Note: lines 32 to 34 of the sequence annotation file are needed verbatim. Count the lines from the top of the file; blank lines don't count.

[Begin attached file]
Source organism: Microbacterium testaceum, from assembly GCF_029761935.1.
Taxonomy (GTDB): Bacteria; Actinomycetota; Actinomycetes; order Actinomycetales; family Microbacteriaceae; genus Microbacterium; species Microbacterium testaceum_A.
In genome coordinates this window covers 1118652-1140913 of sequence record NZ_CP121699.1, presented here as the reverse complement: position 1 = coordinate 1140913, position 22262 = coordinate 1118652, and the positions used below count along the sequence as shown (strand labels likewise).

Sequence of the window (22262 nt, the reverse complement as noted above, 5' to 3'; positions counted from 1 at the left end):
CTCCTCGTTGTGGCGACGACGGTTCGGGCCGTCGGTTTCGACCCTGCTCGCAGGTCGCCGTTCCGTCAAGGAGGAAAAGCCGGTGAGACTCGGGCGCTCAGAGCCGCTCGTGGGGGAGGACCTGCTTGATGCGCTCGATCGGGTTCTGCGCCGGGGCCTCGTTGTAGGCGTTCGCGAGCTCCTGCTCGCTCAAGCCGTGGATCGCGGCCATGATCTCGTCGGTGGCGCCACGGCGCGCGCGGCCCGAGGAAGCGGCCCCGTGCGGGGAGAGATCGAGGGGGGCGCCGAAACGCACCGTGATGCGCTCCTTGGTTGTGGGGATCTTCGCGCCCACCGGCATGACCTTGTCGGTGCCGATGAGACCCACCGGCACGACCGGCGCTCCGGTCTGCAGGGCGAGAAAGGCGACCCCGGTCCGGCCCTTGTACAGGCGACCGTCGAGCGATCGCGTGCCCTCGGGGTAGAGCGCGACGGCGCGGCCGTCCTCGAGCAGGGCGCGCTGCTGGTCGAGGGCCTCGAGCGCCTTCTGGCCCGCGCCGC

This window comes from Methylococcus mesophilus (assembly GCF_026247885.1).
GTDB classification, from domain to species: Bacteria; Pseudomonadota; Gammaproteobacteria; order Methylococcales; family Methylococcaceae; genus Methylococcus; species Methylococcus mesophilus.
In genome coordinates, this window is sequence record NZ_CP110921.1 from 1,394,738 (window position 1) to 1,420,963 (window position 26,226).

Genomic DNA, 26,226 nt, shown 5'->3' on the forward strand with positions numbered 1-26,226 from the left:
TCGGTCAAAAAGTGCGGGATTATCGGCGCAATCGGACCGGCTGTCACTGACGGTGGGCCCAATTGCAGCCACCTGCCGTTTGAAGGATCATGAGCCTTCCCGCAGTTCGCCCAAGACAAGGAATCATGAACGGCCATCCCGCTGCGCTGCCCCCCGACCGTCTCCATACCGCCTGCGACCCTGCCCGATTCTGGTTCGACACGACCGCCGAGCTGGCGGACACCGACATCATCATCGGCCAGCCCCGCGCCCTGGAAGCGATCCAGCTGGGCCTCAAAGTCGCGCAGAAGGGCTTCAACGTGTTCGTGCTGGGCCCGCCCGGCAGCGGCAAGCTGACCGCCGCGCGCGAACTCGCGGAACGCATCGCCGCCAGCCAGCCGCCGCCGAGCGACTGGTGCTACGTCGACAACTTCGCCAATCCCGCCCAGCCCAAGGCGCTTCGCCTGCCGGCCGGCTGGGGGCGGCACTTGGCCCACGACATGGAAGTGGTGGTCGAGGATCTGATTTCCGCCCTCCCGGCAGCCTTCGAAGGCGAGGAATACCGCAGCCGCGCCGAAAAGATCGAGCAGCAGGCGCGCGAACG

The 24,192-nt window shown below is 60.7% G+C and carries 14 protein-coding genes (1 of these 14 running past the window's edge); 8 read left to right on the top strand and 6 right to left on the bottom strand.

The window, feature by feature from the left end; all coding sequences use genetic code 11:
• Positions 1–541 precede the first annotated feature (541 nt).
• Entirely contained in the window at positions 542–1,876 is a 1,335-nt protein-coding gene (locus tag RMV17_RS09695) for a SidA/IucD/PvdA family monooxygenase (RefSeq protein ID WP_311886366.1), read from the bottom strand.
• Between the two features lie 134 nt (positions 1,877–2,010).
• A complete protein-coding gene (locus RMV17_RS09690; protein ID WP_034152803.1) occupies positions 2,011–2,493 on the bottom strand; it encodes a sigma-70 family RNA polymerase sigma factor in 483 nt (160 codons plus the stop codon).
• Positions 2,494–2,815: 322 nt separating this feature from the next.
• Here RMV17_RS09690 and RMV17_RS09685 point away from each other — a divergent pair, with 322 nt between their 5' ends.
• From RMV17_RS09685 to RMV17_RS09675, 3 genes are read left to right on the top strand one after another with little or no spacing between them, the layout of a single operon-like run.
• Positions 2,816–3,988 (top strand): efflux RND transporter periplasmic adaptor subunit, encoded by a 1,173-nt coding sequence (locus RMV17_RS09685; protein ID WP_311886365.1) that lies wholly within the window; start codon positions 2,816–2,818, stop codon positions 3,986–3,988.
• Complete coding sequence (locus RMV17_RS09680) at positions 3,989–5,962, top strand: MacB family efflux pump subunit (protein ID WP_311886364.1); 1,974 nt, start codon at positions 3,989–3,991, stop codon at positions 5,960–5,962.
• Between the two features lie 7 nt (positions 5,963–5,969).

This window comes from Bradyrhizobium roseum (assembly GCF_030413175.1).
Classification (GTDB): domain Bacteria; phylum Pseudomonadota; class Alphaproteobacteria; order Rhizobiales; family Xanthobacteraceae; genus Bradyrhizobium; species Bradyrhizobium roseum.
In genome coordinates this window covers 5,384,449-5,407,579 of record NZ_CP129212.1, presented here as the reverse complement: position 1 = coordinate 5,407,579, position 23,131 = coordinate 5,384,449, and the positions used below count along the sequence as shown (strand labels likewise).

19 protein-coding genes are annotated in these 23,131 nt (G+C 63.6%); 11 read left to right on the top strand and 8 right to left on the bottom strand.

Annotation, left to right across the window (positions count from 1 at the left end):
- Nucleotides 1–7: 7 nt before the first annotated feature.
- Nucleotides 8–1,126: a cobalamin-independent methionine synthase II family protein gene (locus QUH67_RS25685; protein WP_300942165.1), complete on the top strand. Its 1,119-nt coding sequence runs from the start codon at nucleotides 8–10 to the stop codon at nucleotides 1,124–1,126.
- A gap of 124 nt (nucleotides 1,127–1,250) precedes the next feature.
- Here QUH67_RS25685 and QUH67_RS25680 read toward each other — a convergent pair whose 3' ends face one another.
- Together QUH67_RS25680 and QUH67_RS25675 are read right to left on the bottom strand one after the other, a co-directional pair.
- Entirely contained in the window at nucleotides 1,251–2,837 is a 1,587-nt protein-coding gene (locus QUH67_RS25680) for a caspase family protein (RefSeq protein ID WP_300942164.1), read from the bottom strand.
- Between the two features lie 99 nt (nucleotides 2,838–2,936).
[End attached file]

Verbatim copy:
- Together QUH67_RS25680 and QUH67_RS25675 are read right to left on the bottom strand one after the other, a co-directional pair.
- Entirely contained in the window at nucleotides 1,251–2,837 is a 1,587-nt protein-coding gene (locus QUH67_RS25680) for a caspase family protein (RefSeq protein ID WP_300942164.1), read from the bottom strand.
- Between the two features lie 99 nt (nucleotides 2,838–2,936).